Heaven Sent 
S.J. Morgan
MidnightSun Publishing
2018, 326p
Copy courtesy of the publisher

Blurb {from the publisher/}:

At almost sixteen, Evie’s life isn’t all she’d hoped it would be. She lives in the dodgy end of town with her mum and her mum’s deadbeat boyfriend, Seb; and adolescent scoliosis means Evie’s forced to wear a back brace until she’s stopped growing.

Then one night, she meets Gabe. Breathtakingly handsome, he crashes, spectacularly, into Evie’s life. He says their meeting was no accident and convinces Evie he’s been sent to turn her fortunes around. Evie’s best friend, Paige, dismisses him as a pot-head, but Paige has issues of her own and has started spending all her time chasing older men instead of higher grades.

As the weeks go by, Evie’s luck seems to be on a constant upswing and she begins to wonder if she and Gabe really were ‘meant’ to meet; even if she’s noticed that so many aspects of Gabe’s story don’t add up…

But there’s someone else waiting in the wings and, for Evie as well as for Gabe, life is about to get a whole lot more complicated.

This book was really interesting and it was definitely a bit different to what I was expecting.

Evie lives with her mother in a house that’s nothing to write home about. Her mother is in her forties, working a dead end job to make ends meet and provide for not only Evie but also her own boyfriend, a no hoper named Seb who is significantly younger than Evie’s mother and seems to use that as leverage to do as little as possible. Evie really only has one friend at school, Paige, who comes from a more wealthy and privileged background. It seems that only Paige looks past the brace Evie wears for her scoliosis, a brace that makes her feel outcast and gross. She is ashamed of it and the way that it makes her look, bulking out her clothes.

Evie’s life changes when Gabe crashes (literally) into her world, smashing his car through her bedroom window. Gabe sees himself as some sort of protector of Evie and he turns up at the most random moments, although things do not appear to be always what they seem with him. For Evie he seems to be something of an escape, a way to leave behind her dreary house, the presence of Seb, a mother who doesn’t seem to prioritise her. When Gabe is the reason Evie is able to connect with someone she thought she’d never see again, he becomes even more important to her, even if some of his interactions can be strange at times. With home life imploding and her friendship with Paige suddenly struggling, Evie turns to not just Gabe but also handsome year 12 Isak, from school.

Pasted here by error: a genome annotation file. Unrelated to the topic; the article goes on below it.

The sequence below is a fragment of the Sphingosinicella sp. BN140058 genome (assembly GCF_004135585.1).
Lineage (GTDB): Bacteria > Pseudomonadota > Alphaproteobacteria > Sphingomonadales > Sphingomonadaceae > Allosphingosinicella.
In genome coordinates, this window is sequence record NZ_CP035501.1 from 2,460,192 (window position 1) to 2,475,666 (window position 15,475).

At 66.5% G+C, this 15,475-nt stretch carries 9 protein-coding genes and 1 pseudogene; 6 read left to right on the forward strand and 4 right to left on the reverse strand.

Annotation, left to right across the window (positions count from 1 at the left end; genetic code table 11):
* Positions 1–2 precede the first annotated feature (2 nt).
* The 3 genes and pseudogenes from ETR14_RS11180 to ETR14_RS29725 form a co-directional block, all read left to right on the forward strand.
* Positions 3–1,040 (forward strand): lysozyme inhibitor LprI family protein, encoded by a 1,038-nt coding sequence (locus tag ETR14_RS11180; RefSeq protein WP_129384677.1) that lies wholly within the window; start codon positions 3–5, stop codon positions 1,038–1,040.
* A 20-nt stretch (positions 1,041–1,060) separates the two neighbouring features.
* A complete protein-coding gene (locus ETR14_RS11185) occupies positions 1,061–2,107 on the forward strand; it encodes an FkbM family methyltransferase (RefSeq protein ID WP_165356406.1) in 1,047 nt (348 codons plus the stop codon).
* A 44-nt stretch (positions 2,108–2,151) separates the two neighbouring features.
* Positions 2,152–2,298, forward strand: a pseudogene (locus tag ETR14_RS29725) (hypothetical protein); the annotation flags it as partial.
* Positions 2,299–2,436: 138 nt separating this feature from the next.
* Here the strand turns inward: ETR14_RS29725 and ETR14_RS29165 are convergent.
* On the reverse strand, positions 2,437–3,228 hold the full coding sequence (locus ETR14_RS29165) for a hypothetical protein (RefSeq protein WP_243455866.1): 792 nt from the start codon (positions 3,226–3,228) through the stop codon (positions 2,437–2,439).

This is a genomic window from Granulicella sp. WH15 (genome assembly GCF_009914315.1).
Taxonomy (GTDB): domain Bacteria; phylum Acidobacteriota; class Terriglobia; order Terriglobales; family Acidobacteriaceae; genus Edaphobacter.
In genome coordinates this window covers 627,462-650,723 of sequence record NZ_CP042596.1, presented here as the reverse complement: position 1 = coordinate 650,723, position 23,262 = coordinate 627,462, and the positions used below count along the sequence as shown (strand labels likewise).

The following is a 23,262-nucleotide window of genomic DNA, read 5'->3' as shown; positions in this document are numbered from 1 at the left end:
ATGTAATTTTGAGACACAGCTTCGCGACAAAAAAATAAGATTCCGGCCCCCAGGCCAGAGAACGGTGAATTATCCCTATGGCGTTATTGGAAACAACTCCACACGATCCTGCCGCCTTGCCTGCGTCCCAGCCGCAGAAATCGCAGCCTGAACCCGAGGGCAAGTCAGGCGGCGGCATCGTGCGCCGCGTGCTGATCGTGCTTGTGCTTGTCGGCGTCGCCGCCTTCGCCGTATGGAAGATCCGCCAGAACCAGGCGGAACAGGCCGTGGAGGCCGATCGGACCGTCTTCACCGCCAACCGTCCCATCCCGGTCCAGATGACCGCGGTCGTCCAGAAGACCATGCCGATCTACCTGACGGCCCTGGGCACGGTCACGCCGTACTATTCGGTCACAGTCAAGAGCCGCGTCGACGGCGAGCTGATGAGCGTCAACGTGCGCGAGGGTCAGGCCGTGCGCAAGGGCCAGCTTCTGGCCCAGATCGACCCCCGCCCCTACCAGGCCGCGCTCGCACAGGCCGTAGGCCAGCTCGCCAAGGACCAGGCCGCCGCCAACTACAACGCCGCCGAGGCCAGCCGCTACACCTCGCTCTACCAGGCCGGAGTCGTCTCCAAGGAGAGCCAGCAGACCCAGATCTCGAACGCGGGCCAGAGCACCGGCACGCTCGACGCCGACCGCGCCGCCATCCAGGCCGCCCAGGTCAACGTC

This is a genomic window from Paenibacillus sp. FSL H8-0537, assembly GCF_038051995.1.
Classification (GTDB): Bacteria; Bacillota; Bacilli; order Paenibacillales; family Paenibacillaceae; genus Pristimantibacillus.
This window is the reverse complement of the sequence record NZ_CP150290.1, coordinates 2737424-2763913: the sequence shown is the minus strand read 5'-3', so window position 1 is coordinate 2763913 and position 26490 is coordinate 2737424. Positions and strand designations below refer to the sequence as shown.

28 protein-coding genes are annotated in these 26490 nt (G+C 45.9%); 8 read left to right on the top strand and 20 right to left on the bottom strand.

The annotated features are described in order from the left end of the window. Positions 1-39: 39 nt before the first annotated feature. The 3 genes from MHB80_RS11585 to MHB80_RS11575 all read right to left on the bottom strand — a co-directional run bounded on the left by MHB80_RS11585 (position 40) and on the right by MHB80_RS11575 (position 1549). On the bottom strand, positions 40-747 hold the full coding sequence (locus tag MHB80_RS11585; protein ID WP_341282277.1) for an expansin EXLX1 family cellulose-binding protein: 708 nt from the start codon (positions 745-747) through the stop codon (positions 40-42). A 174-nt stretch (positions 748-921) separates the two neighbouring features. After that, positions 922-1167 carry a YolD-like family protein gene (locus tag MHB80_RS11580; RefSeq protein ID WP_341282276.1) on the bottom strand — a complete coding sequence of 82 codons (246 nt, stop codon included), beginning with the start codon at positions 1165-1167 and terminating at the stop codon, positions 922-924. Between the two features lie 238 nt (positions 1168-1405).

There was a lot I really liked about this book. I thought Evie was a great character, she’s really not in a great place when the book starts. Her home life kind of sucks – Seb is gross and you just know he’s waiting until the day Evie turns 18 so he can basically turf her out. Her mother is always at work and I think Evie definitely would struggle to really talk to her, connect with her about how she feels about Seb (who definitely gave off creepy vibes to me from the beginning). Her friend Paige is high maintenance and I think Evie feels grateful to her, for being her friend, ignoring the fact that half the time Paige isn’t particularly kind to her, and betrays her in incredible ways later on in this book. Evie seems to find herself in Paige’s shadow – all the boys love Paige, whereas Evie doesn’t see herself as attractive, held back by the brace and her spinal disfiguration. I think she sees Gabe as something that is intrinsically hers and no one else’s, someone that she doesn’t have to share with Paige or seemingly worry about him transferring his interest to Paige. There’s no denying though, that Gabe is quite intense and there’s some definite red flags that Evie either doesn’t see or chooses to ignore, because of what Gabe brings to her life.